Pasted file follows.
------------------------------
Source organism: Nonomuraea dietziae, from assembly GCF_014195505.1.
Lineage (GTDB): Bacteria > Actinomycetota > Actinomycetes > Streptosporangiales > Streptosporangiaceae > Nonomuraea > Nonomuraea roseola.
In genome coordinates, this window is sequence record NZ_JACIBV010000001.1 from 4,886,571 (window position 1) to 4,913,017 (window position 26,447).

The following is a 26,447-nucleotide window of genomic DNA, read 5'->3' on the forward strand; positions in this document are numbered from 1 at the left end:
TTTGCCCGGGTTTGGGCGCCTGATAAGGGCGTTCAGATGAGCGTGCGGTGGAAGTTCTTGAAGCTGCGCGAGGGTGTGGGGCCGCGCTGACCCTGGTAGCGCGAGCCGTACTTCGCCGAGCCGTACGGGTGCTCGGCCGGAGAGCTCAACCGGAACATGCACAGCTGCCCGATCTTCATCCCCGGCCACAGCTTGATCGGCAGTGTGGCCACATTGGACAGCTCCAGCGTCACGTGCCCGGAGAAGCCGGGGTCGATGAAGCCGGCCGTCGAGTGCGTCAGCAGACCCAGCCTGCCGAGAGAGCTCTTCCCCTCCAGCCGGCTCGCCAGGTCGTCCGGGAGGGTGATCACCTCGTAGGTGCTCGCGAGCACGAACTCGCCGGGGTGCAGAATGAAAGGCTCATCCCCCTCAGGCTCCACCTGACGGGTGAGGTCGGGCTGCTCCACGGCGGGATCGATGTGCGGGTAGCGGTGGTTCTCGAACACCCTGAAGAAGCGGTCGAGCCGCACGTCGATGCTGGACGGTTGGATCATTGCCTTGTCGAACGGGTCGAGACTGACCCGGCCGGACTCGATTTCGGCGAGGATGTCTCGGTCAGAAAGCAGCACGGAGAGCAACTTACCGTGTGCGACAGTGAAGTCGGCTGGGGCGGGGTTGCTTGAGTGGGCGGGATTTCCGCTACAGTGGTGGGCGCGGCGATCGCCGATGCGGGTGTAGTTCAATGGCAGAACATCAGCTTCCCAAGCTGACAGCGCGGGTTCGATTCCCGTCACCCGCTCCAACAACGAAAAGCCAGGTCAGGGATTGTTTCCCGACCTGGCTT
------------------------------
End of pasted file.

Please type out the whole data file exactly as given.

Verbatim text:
Source organism: Nonomuraea dietziae, from assembly GCF_014195505.1.
Lineage (GTDB): Bacteria > Actinomycetota > Actinomycetes > Streptosporangiales > Streptosporangiaceae > Nonomuraea > Nonomuraea roseola.
In genome coordinates, this window is sequence record NZ_JACIBV010000001.1 from 4,886,571 (window position 1) to 4,913,017 (window position 26,447).

The following is a 26,447-nucleotide window of genomic DNA, read 5'->3' on the forward strand; positions in this document are numbered from 1 at the left end:
TTTGCCCGGGTTTGGGCGCCTGATAAGGGCGTTCAGATGAGCGTGCGGTGGAAGTTCTTGAAGCTGCGCGAGGGTGTGGGGCCGCGCTGACCCTGGTAGCGCGAGCCGTACTTCGCCGAGCCGTACGGGTGCTCGGCCGGAGAGCTCAACCGGAACATGCACAGCTGCCCGATCTTCATCCCCGGCCACAGCTTGATCGGCAGTGTGGCCACATTGGACAGCTCCAGCGTCACGTGCCCGGAGAAGCCGGGGTCGATGAAGCCGGCCGTCGAGTGCGTCAGCAGACCCAGCCTGCCGAGAGAGCTCTTCCCCTCCAGCCGGCTCGCCAGGTCGTCCGGGAGGGTGATCACCTCGTAGGTGCTCGCGAGCACGAACTCGCCGGGGTGCAGAATGAAAGGCTCATCCCCCTCAGGCTCCACCTGACGGGTGAGGTCGGGCTGCTCCACGGCGGGATCGATGTGCGGGTAGCGGTGGTTCTCGAACACCCTGAAGAAGCGGTCGAGCCGCACGTCGATGCTGGACGGTTGGATCATTGCCTTGTCGAACGGGTCGAGACTGACCCGGCCGGACTCGATTTCGGCGAGGATGTCTCGGTCAGAAAGCAGCACGGAGAGCAACTTACCGTGTGCGACAGTGAAGTCGGCTGGGGCGGGGTTGCTTGAGTGGGCGGGATTTCCGCTACAGTGGTGGGCGCGGCGATCGCCGATGCGGGTGTAGTTCAATGGCAGAACATCAGCTTCCCAAGCTGACAGCGCGGGTTCGATTCCCGTCACCCGCTCCAACAACGAAAAGCCAGGTCAGGGATTGTTTCCCGACCTGGCTT